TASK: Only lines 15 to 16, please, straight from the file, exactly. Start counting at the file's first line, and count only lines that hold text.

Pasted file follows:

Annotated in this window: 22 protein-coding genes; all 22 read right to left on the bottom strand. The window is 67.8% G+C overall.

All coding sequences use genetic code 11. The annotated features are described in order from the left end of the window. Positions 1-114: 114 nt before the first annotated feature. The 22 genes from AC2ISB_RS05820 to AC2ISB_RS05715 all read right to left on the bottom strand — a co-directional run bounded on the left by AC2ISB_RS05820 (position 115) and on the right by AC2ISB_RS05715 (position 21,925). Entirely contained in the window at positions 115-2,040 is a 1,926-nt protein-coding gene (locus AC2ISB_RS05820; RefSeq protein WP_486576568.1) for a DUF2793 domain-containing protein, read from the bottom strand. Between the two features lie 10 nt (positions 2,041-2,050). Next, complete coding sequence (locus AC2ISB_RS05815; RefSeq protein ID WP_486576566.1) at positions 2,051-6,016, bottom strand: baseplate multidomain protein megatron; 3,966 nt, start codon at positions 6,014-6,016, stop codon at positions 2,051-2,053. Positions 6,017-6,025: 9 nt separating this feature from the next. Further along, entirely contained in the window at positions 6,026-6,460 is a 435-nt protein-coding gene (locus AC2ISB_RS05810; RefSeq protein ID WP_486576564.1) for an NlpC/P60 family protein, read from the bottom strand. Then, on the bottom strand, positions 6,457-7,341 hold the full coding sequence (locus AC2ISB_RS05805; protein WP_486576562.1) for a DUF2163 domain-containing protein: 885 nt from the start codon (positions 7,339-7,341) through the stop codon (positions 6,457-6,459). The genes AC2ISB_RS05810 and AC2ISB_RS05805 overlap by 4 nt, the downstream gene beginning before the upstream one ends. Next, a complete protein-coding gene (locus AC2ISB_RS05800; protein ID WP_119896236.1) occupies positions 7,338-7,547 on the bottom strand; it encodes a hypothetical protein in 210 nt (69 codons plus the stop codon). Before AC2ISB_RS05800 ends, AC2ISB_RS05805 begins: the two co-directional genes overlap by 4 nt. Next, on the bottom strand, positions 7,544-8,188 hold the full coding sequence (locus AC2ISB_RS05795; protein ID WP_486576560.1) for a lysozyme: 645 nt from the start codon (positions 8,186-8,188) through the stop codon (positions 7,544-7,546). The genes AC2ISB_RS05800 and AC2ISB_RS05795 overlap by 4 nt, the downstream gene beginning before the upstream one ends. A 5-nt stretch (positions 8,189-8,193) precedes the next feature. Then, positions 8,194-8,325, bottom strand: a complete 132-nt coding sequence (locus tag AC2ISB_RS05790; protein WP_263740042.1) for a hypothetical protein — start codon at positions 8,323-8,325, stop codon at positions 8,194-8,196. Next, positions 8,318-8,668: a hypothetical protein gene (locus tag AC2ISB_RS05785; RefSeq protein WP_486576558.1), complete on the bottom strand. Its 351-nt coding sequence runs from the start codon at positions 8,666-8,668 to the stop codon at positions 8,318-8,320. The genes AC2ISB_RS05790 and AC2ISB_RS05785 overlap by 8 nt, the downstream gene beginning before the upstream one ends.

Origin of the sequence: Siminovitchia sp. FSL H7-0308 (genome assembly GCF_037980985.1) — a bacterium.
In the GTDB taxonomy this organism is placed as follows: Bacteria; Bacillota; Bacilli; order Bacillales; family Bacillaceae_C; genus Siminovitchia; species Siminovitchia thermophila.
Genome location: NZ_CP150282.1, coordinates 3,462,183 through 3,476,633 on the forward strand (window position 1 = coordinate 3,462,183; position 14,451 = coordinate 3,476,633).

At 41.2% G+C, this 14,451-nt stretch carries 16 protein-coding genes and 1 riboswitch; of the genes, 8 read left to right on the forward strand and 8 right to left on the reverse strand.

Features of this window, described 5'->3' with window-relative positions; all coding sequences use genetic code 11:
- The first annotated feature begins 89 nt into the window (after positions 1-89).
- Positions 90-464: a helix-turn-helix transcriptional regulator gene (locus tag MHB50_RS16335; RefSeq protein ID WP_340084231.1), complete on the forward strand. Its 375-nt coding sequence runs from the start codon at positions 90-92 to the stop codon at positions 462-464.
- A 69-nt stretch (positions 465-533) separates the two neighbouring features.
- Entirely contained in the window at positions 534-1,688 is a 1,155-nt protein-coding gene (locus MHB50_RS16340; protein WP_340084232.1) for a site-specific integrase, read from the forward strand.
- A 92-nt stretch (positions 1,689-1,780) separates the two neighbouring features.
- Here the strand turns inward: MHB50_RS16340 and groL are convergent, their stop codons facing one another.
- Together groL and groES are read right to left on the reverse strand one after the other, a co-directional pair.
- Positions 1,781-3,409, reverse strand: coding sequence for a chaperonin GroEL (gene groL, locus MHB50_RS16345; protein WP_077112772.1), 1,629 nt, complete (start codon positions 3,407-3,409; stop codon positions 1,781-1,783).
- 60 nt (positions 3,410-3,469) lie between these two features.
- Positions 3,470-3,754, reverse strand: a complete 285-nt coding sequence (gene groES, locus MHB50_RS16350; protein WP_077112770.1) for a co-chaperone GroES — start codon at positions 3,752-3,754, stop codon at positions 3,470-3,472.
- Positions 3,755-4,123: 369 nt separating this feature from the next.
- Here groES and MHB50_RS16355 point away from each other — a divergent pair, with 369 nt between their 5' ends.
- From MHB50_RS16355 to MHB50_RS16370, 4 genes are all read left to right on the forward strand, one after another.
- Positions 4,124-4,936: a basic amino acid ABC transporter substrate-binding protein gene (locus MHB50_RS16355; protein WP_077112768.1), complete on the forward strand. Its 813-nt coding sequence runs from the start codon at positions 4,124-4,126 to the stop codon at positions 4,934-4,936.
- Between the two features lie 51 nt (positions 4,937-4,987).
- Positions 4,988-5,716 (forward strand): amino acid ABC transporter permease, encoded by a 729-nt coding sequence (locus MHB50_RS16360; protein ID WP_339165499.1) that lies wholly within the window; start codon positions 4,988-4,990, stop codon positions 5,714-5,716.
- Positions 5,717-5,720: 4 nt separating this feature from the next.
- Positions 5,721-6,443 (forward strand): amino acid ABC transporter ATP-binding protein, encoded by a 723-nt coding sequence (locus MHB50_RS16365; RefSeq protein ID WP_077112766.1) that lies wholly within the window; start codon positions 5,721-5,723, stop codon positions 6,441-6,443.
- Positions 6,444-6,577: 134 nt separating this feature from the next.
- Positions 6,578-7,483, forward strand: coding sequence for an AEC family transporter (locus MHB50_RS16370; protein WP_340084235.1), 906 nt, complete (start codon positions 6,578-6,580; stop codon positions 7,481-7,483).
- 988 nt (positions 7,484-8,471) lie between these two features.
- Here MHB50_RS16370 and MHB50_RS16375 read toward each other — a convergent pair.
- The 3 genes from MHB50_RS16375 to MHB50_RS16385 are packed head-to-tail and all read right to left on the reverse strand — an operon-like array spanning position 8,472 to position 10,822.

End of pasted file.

- Positions 1,781-3,409, reverse strand: coding sequence for a chaperonin GroEL (gene groL, locus MHB50_RS16345; protein WP_077112772.1), 1,629 nt, complete (start codon positions 3,407-3,409; stop codon positions 1,781-1,783).
- 60 nt (positions 3,410-3,469) lie between these two features.